Redistricting, the process by which electoral districts are drawn, will happen locally as well as at the state and federal levels. San Francisco will use census and resident input to redraw its supervisorial districts, a process that begins this year and will likely carry on into 2022. Alison Goh, president of the League of Women Voters of San Francisco, explained to “Civic” how the process will work and outlined the transparency and outreach the League wants to see from the city.
“Redistricting determines who appears on our ballot and what parts of the city they’re going to represent,” Goh said. “It can really affect our community’s ability to elect a supervisor who represents your interests and responds to your needs. So when we participate in this process of local redistricting, we really have a voice in our democracy here in San Francisco.”
A nine-member task force will redraw the lines after receiving public input. Three members will be appointed by the mayor, three by the Board of Supervisors, and three by the Elections Commission. The process is not yet underway, and the League of Women Voters of San Francisco sent a letter to the mayor and other city officials in March urging them to move quickly to make sure members of the public are informed about the redistricting process so they can voice their preferences.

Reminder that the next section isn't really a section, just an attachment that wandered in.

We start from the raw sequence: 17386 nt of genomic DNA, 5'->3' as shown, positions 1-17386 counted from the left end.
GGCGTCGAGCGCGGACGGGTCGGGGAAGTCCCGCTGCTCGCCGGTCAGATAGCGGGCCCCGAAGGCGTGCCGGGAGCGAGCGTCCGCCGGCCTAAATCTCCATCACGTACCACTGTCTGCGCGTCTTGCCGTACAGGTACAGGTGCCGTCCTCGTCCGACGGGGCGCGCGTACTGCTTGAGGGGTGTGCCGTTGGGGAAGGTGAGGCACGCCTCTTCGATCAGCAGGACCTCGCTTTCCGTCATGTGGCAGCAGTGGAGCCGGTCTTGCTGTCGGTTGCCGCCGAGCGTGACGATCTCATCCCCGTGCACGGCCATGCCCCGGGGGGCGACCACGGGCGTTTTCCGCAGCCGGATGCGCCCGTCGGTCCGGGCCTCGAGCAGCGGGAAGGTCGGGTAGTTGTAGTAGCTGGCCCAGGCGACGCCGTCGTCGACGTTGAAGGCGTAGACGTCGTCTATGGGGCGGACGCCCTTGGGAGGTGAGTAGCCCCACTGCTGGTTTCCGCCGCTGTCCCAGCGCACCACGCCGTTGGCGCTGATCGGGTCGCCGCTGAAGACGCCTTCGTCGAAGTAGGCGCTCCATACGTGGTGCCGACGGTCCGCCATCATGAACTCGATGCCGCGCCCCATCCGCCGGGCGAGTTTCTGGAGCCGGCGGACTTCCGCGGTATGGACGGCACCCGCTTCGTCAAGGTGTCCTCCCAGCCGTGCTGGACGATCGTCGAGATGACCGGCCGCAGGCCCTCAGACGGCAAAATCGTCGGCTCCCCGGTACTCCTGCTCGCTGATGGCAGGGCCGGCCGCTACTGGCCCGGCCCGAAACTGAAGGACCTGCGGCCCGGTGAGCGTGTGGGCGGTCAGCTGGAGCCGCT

“These are public meetings that the task force and the city and the Board of Supervisors can have with community members, cultural districts, people inside the district who can really inform this,” Goh said. “The map is not the first step. The first step is listening and hearing where people identify and where they think the lines should be.”
The letter also urged the city to adopt a set of standard qualifications for candidates for the task force, including that they have experience and the analytical skills relevant to redistricting and voting rights, and that they have not been a candidate for political office or paid by a political campaign in the last five years.
The 2020 Census was delayed by the coronavirus pandemic and apparent attempts to undermine a complete count by the Trump administration. That means the redistricting process has also been delayed. But Goh argued that the city can set things in motion before those data arrive, in order to give residents ample time to get involved.
“Oakland is actually an example of a place, of a city, that is doing a lot even without the census data. Their redistricting commission has been convened,” she said. “Oakland met on redistricting October of last year. So again, there’s a lot that can be done while we’re waiting on the census data to ensure that the public can weigh in.”